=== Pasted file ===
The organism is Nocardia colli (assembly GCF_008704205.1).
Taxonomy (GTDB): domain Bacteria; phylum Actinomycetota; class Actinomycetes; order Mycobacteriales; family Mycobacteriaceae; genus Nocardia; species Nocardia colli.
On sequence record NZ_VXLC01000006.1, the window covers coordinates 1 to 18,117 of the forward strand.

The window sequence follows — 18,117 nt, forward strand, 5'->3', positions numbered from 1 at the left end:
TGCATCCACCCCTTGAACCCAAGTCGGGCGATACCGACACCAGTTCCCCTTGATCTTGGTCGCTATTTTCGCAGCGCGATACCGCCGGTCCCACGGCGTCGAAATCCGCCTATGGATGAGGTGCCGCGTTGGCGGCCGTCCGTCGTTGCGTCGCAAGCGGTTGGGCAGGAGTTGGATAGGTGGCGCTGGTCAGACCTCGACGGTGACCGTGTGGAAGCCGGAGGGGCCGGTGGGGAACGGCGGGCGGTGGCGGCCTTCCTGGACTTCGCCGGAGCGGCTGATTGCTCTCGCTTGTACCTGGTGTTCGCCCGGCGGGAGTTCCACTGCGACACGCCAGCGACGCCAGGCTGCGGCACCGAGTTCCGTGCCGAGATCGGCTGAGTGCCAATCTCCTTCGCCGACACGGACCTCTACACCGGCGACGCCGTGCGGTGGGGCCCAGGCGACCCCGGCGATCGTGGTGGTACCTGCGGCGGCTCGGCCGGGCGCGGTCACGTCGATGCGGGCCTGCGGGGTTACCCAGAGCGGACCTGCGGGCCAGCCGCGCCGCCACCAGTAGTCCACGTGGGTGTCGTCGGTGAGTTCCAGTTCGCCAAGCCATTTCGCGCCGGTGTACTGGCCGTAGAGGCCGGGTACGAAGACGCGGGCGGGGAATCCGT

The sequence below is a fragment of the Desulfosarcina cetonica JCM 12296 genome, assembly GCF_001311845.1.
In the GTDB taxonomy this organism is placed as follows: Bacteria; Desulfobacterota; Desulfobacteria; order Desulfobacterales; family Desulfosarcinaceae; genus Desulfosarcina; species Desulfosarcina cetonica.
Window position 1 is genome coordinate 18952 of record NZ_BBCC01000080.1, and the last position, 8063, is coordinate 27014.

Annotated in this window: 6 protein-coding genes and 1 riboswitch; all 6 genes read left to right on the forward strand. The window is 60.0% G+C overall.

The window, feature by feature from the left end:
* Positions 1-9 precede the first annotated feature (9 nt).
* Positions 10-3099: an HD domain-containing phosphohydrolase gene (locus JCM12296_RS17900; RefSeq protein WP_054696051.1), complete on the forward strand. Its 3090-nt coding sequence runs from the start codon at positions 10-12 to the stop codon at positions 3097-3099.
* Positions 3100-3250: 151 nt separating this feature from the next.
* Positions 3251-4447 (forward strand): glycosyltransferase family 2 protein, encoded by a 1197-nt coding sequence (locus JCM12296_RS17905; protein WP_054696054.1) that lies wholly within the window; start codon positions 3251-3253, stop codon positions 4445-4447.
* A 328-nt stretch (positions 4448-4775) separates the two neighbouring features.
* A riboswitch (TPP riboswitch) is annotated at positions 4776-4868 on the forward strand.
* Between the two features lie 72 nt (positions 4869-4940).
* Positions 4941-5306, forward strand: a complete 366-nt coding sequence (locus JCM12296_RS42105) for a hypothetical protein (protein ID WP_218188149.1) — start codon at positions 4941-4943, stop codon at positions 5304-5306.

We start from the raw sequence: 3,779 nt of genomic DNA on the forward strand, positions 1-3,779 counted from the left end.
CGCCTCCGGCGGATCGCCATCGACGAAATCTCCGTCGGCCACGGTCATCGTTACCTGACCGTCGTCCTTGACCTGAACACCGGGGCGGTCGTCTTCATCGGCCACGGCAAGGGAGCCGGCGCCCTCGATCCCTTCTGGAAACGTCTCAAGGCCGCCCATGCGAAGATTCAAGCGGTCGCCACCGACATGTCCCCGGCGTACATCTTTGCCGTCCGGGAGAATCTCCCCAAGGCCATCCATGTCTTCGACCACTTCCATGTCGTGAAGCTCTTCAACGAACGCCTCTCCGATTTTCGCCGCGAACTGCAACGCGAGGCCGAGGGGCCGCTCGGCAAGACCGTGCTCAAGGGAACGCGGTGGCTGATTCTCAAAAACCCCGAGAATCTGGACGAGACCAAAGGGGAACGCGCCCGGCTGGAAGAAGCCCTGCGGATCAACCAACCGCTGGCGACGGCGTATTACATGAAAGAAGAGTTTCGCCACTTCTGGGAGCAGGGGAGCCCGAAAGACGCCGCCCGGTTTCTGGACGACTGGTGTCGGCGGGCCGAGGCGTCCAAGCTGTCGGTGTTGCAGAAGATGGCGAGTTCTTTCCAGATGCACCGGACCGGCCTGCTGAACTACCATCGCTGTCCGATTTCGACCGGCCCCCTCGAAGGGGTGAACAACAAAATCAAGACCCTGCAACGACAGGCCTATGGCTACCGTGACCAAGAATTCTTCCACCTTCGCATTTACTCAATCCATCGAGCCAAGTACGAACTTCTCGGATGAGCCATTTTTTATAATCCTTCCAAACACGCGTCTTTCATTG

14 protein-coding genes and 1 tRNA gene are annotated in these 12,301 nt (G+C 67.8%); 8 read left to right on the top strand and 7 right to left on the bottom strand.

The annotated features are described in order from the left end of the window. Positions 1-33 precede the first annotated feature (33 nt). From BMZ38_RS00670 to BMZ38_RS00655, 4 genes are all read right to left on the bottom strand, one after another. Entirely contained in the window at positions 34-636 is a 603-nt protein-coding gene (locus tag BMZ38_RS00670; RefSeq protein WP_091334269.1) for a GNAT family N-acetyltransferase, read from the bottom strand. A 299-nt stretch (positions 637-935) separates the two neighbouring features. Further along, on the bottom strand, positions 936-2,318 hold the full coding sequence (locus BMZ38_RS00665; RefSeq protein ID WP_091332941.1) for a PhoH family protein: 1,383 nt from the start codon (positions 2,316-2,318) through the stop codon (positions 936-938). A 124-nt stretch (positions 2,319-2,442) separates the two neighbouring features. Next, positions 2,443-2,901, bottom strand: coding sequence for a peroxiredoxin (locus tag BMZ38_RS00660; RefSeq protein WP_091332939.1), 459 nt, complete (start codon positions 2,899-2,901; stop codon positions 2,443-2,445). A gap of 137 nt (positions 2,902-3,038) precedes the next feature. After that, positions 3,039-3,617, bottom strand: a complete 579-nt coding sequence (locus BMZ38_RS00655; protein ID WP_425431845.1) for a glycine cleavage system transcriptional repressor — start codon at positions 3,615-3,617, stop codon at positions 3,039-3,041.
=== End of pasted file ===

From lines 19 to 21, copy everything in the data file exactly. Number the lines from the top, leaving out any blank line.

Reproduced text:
We start from the raw sequence: 3,779 nt of genomic DNA on the forward strand, positions 1-3,779 counted from the left end.
CGCCTCCGGCGGATCGCCATCGACGAAATCTCCGTCGGCCACGGTCATCGTTACCTGACCGTCGTCCTTGACCTGAACACCGGGGCGGTCGTCTTCATCGGCCACGGCAAGGGAGCCGGCGCCCTCGATCCCTTCTGGAAACGTCTCAAGGCCGCCCATGCGAAGATTCAAGCGGTCGCCACCGACATGTCCCCGGCGTACATCTTTGCCGTCCGGGAGAATCTCCCCAAGGCCATCCATGTCTTCGACCACTTCCATGTCGTGAAGCTCTTCAACGAACGCCTCTCCGATTTTCGCCGCGAACTGCAACGCGAGGCCGAGGGGCCGCTCGGCAAGACCGTGCTCAAGGGAACGCGGTGGCTGATTCTCAAAAACCCCGAGAATCTGGACGAGACCAAAGGGGAACGCGCCCGGCTGGAAGAAGCCCTGCGGATCAACCAACCGCTGGCGACGGCGTATTACATGAAAGAAGAGTTTCGCCACTTCTGGGAGCAGGGGAGCCCGAAAGACGCCGCCCGGTTTCTGGACGACTGGTGTCGGCGGGCCGAGGCGTCCAAGCTGTCGGTGTTGCAGAAGATGGCGAGTTCTTTCCAGATGCACCGGACCGGCCTGCTGAACTACCATCGCTGTCCGATTTCGACCGGCCCCCTCGAAGGGGTGAACAACAAAATCAAGACCCTGCAACGACAGGCCTATGGCTACCGTGACCAAGAATTCTTCCACCTTCGCATTTACTCAATCCATCGAGCCAAGTACGAACTTCTCGGATGAGCCATTTTTTATAATCCTTCCAAACACGCGTCTTTCATTG

14 protein-coding genes and 1 tRNA gene are annotated in these 12,301 nt (G+C 67.8%); 8 read left to right on the top strand and 7 right to left on the bottom strand.